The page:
We’ve contributed these changes back to the Open Containers Initiative (OCI) specification for Windows. We will be submitting changes to Docker to enable this functionality soon. Watch the video below for a simple example of this work in action (hint: maximize the video).

What’s Happening

To provide a simple demonstration of the workflow, we have a simple client application that listens on a COM port and reports incoming integer values (powershell console on the right). We did not have any devices on hand to speak over physical COM, so we ran the application inside of a VM and assigned the VM’s virtual COM port to the container. To mimic a COM device, an application was created to generate random integer values and send it over a named pipe to the VM’s virtual COM port (this is the powershell console on the left).

As we see in the video at the beginning, if we do not assign COM ports to our container, when the application runs in the container and tries to open a handle to the COM port, it fails with an IOException (because as far as the container knew, the COM port didn’t exist!). On our second run of the container, we assign the COM port to the container and the application successfully gets and prints out the incoming random ints generated by our app running on the host.

How It Works

Let’s look at how it will work in Docker. From a shell, a user will type:

docker run --device="/"

For example, if you wanted to pass a COM port to your container:

docker run --device="class/86E0D1E0-8089-11D0-9CE4-08003E301F73" mcr.microsoft.com/windowsservercore-insider:latest

The value we’re passing to the device argument is simple: it looks for an IdType and an Id. For this coming release of Windows , we only support an IdType of “class”. For Id, this is  a device interface class GUID. The values are delimited by a slash, “/”.  Whereas  in Linux a user assigns individual devices by specifying a file path in the “/dev/” namespace, in Windows we’re adding support for a user to specify an interface class, and all devices which identify as implementing this class   will be plumbed into the container.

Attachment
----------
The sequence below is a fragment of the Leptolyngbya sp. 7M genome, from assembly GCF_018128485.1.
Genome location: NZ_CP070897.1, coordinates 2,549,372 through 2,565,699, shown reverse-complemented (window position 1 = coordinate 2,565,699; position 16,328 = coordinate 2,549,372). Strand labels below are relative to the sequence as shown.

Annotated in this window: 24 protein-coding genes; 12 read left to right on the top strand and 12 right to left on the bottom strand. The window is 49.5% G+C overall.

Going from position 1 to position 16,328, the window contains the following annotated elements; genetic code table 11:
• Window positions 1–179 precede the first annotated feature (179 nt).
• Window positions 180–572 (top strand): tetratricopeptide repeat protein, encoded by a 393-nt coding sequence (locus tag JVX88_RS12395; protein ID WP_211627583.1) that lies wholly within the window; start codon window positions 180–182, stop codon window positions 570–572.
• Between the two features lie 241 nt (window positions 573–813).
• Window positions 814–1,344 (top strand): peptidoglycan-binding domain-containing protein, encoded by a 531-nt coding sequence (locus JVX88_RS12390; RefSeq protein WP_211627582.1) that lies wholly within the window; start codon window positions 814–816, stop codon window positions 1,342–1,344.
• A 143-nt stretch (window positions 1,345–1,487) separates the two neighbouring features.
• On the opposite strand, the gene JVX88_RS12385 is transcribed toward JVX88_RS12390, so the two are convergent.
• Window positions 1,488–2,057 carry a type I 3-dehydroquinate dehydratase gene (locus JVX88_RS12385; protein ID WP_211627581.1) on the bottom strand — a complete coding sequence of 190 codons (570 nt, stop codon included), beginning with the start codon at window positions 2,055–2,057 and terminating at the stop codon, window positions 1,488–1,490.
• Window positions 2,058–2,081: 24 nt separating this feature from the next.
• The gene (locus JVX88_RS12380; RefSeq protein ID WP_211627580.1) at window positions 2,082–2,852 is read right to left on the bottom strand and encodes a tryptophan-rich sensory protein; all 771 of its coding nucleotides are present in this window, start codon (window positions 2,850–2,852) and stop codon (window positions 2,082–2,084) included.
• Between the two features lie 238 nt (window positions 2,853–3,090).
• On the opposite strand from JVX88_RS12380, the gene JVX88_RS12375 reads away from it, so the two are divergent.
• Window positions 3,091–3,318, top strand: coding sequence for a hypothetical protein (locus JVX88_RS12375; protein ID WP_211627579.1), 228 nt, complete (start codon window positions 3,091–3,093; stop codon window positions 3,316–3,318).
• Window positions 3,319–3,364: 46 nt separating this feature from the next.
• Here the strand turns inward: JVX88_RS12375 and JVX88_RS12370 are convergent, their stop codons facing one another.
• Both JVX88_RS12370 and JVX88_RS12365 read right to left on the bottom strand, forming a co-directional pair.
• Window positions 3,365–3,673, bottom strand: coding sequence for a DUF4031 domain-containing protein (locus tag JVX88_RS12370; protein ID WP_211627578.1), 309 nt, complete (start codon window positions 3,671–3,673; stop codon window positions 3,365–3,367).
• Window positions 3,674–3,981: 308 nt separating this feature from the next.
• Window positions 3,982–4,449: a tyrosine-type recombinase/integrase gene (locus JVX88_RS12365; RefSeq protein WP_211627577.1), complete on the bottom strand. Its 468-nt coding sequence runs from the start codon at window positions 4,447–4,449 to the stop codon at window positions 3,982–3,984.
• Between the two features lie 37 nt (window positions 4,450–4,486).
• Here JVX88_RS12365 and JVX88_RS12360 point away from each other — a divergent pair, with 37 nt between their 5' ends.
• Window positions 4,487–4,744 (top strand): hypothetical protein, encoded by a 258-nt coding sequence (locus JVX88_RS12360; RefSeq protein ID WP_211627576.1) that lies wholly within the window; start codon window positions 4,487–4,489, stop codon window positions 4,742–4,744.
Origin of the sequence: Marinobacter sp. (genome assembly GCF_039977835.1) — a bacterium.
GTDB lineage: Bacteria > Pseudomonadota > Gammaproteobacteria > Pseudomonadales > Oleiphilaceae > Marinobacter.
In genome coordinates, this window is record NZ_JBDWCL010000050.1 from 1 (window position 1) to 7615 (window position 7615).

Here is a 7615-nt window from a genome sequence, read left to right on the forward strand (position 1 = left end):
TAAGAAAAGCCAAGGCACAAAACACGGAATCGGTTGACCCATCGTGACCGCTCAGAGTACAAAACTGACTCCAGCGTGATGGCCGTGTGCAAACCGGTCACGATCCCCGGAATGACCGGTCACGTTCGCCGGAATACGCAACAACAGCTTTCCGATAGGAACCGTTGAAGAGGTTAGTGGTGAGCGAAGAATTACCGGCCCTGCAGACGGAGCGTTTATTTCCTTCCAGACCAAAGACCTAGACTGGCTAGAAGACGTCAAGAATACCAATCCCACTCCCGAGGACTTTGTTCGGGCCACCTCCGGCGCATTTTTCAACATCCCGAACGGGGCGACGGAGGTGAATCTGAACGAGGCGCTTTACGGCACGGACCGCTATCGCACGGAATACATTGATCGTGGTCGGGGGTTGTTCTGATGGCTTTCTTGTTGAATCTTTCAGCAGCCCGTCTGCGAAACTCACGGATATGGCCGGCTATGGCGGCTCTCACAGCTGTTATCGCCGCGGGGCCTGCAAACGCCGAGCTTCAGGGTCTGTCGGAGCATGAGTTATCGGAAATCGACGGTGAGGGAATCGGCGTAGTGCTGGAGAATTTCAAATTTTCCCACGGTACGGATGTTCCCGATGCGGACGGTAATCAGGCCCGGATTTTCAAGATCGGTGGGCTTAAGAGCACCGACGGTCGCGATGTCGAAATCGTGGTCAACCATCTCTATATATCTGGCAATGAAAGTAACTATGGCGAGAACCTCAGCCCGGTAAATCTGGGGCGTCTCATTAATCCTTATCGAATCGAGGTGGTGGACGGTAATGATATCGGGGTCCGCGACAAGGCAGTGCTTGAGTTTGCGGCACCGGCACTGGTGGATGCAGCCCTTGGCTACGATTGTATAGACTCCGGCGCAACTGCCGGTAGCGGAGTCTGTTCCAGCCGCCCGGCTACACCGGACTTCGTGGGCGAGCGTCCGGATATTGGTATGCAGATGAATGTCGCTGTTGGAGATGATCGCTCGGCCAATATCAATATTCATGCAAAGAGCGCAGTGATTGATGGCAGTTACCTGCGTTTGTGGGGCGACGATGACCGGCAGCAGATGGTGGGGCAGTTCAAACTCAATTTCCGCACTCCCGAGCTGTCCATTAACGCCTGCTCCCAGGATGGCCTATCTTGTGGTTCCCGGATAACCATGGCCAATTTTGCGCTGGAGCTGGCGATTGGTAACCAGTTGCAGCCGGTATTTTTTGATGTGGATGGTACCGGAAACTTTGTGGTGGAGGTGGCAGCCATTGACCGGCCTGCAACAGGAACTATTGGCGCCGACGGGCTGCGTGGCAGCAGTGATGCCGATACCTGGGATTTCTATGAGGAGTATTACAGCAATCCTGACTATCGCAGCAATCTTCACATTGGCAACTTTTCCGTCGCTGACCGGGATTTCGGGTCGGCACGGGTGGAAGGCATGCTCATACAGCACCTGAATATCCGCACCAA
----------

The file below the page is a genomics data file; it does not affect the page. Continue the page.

If a user wants to specify multiple classes to assign to a container:

docker run --device="class/86E0D1E0-8089-11D0-9CE4-08003E301F73" --device="class/DCDE6AF9-6610-4285-828F-CAAF78C424CC" --device="…" mcr.microsoft.com/windowsservercore-insider:latest

What are the Limitations?

Process isolation only: We only support passing devices to containers running in process isolation; Hyper-V isolation is not supported, nor do we support host device access for Linux Containers on Windows (LCOW).

We support a distinct list of devices: In this release, we targeted enabling a specific set of features and a specific set of host device classes. We’re starting with simple buses. The complete list that we currently support  is  below.

Device Type Interface Class  GUID
GPIO 916EF1CB-8426-468D-A6F7-9AE8076881B3
I2C Bus A11EE3C6-8421-4202-A3E7-B91FF90188E4
COM Port 86E0D1E0-8089-11D0-9CE4-08003E301F73
SPI Bus DCDE6AF9-6610-4285-828F-CAAF78C424CC

Stay tuned for a Part 2 of this blog that explores the architectural decisions we chose to make in Windows to add this support.

What’s Next?

We’re eager to get your feedback. What specific devices are most interesting for you and what workload would you hope to accomplish with them? Are there other ways you’d like to be able to access devices in containers? Leave a comment below or feel free to tweet at me.

Cheers,

Craig Wilhite (@CraigWilhite)